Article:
Members of the British royal family have been accused of hypocrisy for utilising the Crown Estate lands for the installation of 45 windmills despite such wind farms being criticised earlier by the Prince of Wales and the Duke of Edinburgh.
The Crown Estate has already given the green light to German company RWE for the installation of four turbines at Neuadd Goch in Powys and to energy firm RES for building 15 turbines at Bryn Llywelyn in Carmarthenshire.
The Telegraph reported that E On has also been offered a lease for 17 turbines at Billingborough in Lincolnshire, plans for which are under public consultation.
As per media reports, the proposed wind turbines will provide around 1 million pounds per year to the royal family.
This move has sparked a controversy among those residing close to the proposed wind farms who have accused the royal family of hypocrisy. A number of campaign groups have also openly voiced their opposition to the wind farm proposals.
“This is very hypocritical,” the Daily Mail quoted Michael King, chairman of Billingborough parish council as saying. “There’s real resentment here and people have written letters to Prince Charles. He doesn’t have it on his doorstep. What’s worse is that we feel the Royal estate have really been the agents provocateurs in this, asking the energy companies to come on board, not the other way around.”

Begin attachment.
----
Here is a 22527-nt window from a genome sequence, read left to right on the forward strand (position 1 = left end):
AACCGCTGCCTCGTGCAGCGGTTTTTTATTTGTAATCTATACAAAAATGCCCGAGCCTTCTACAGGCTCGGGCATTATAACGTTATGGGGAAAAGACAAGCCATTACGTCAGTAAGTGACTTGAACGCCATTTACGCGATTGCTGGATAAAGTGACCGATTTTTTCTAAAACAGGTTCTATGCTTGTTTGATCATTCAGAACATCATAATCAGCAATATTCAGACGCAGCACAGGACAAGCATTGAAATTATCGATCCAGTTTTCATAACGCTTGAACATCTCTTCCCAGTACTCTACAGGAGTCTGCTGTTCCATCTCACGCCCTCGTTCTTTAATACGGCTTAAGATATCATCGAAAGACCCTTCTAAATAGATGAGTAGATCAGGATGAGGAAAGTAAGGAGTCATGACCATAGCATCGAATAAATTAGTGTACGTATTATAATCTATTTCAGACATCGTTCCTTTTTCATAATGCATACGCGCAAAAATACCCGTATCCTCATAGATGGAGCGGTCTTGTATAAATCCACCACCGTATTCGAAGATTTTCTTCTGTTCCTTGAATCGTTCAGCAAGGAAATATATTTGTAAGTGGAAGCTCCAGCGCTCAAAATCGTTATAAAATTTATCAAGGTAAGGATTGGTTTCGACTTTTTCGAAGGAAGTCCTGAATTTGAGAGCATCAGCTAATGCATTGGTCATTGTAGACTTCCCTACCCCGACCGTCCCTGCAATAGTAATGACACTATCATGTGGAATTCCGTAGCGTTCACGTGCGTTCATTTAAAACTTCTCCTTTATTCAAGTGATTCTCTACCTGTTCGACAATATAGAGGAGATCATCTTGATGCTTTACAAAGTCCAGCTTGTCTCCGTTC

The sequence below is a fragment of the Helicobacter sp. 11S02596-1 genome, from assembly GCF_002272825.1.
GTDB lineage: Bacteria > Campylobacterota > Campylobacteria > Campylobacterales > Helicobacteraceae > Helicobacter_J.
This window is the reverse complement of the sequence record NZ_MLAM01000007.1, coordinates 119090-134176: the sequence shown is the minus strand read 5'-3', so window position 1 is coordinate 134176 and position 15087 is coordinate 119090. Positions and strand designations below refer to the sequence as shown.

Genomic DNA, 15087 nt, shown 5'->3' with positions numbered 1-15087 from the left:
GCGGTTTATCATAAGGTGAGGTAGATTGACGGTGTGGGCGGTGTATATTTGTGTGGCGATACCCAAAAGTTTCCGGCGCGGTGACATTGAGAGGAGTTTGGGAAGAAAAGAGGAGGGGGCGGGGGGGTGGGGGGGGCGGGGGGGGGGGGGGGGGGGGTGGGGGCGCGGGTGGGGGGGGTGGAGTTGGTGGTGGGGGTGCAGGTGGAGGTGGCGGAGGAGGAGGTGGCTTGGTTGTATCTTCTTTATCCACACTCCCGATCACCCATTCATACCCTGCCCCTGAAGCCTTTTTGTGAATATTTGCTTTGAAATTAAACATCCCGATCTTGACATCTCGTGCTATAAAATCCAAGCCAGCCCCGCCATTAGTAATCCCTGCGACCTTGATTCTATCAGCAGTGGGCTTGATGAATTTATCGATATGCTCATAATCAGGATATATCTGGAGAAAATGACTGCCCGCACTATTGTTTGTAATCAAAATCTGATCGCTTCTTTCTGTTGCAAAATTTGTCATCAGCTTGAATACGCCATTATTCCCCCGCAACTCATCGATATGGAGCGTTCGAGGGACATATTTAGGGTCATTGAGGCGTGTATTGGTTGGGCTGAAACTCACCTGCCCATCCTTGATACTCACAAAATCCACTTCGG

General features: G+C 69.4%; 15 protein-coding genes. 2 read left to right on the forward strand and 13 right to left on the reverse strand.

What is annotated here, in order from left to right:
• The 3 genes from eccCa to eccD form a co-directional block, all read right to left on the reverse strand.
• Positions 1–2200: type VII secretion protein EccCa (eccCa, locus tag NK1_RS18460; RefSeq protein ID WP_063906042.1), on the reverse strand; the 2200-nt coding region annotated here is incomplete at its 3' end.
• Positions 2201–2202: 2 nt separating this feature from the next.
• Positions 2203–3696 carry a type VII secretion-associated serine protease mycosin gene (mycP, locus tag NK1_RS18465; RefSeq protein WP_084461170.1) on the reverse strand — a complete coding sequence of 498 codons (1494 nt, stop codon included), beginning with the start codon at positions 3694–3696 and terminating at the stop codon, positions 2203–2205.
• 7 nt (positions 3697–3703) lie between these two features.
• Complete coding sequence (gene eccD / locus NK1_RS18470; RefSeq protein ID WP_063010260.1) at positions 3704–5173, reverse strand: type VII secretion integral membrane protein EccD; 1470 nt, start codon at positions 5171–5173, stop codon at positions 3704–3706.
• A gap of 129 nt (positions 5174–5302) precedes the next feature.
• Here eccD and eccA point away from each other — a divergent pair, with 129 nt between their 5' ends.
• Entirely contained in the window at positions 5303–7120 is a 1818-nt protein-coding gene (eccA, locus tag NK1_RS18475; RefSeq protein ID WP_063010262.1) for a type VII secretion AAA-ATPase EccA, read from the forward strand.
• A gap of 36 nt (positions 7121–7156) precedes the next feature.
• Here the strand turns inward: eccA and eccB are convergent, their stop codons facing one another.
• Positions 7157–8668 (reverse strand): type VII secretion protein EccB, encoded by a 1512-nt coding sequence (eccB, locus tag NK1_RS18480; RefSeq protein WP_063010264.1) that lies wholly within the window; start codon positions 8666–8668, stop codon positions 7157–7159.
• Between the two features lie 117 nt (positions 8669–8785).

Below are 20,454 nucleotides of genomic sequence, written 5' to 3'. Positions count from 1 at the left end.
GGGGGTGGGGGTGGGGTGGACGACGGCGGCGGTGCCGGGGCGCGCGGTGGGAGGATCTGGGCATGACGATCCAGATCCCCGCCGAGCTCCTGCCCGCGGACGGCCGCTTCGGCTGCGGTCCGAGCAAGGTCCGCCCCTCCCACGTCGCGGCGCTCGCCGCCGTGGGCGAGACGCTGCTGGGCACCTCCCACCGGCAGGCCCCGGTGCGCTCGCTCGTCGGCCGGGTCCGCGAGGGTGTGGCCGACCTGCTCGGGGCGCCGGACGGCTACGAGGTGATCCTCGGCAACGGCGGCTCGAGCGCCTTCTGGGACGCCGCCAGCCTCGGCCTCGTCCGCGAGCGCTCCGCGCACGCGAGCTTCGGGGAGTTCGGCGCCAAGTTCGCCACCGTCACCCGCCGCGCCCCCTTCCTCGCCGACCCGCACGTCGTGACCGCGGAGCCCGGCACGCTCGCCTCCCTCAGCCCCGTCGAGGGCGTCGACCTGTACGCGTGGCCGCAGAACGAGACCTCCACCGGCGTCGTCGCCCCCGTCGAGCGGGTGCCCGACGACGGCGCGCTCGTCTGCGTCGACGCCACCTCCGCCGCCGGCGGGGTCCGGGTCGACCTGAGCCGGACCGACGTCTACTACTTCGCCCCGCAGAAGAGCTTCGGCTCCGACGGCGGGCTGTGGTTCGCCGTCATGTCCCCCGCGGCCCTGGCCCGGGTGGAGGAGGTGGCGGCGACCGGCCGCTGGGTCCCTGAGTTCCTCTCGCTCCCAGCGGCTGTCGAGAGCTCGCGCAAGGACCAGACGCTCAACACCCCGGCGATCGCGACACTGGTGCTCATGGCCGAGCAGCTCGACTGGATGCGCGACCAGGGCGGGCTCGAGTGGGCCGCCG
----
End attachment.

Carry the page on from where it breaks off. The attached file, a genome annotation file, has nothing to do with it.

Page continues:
Earlier, in Nov 2011, Prince Philip had strongly opposed the construction of such wind farms branding them as “absolutely useless”.
The Duke of Edinburgh had also criticised the industry’s reliance on subsidies from electricity customers, claimed wind farms would “never work” and accused people who support them of believing in a “fairy tale”.
Prince Charles, on the other hand, has reportedly described wind farms as a “horrendous blot on the landscape”.
A major argument regarding the wind farms is that as the turbines do not generate electricity in the absence of winds, there is a need for other ways to generate power.
The proponents however argue that it is possible to build “pump storage” schemes, which would use excess energy from wind power to pump water into reservoirs to generate further electricity in times of high demand and low supply.